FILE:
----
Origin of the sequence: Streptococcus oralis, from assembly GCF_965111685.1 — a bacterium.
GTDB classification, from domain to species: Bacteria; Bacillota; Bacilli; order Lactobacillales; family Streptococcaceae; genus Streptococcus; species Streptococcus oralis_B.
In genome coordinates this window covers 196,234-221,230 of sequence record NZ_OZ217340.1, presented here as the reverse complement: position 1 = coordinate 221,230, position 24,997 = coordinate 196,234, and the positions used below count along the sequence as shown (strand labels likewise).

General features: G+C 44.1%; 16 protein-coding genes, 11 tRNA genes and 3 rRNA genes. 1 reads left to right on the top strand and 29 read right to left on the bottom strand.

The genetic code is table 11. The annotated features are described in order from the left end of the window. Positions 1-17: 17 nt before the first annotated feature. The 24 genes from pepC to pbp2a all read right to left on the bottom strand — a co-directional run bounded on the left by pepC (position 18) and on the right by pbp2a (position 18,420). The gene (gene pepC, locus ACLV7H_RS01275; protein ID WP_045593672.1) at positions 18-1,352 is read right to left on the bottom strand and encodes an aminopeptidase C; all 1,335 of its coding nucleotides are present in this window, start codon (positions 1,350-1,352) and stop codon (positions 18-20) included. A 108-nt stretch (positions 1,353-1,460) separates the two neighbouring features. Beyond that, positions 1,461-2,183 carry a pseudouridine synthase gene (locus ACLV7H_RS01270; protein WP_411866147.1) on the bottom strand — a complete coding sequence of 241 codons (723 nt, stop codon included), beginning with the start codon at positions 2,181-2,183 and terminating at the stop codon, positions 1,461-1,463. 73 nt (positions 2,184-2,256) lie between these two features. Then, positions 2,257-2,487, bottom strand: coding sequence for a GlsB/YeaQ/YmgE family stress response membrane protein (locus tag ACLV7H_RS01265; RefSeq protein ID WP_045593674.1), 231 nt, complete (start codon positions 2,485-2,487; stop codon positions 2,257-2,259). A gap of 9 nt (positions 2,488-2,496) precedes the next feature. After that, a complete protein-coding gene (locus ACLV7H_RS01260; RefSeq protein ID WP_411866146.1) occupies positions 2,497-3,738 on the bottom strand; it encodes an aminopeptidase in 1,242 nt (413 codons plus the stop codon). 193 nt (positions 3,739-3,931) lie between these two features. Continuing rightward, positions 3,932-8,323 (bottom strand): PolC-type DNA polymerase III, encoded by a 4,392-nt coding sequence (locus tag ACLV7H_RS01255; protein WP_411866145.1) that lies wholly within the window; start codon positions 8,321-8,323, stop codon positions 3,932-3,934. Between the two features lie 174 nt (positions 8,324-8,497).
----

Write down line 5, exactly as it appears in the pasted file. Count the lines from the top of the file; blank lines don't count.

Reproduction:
The genetic code is table 11. The annotated features are described in order from the left end of the window. Positions 1-17: 17 nt before the first annotated feature. The 24 genes from pepC to pbp2a all read right to left on the bottom strand — a co-directional run bounded on the left by pepC (position 18) and on the right by pbp2a (position 18,420). The gene (gene pepC, locus ACLV7H_RS01275; protein ID WP_045593672.1) at positions 18-1,352 is read right to left on the bottom strand and encodes an aminopeptidase C; all 1,335 of its coding nucleotides are present in this window, start codon (positions 1,350-1,352) and stop codon (positions 18-20) included. A 108-nt stretch (positions 1,353-1,460) separates the two neighbouring features. Beyond that, positions 1,461-2,183 carry a pseudouridine synthase gene (locus ACLV7H_RS01270; protein WP_411866147.1) on the bottom strand — a complete coding sequence of 241 codons (723 nt, stop codon included), beginning with the start codon at positions 2,181-2,183 and terminating at the stop codon, positions 1,461-1,463. 73 nt (positions 2,184-2,256) lie between these two features. Then, positions 2,257-2,487, bottom strand: coding sequence for a GlsB/YeaQ/YmgE family stress response membrane protein (locus tag ACLV7H_RS01265; RefSeq protein ID WP_045593674.1), 231 nt, complete (start codon positions 2,485-2,487; stop codon positions 2,257-2,259). A gap of 9 nt (positions 2,488-2,496) precedes the next feature. After that, a complete protein-coding gene (locus ACLV7H_RS01260; RefSeq protein ID WP_411866146.1) occupies positions 2,497-3,738 on the bottom strand; it encodes an aminopeptidase in 1,242 nt (413 codons plus the stop codon). 193 nt (positions 3,739-3,931) lie between these two features. Continuing rightward, positions 3,932-8,323 (bottom strand): PolC-type DNA polymerase III, encoded by a 4,392-nt coding sequence (locus tag ACLV7H_RS01255; protein WP_411866145.1) that lies wholly within the window; start codon positions 8,321-8,323, stop codon positions 3,932-3,934. Between the two features lie 174 nt (positions 8,324-8,497).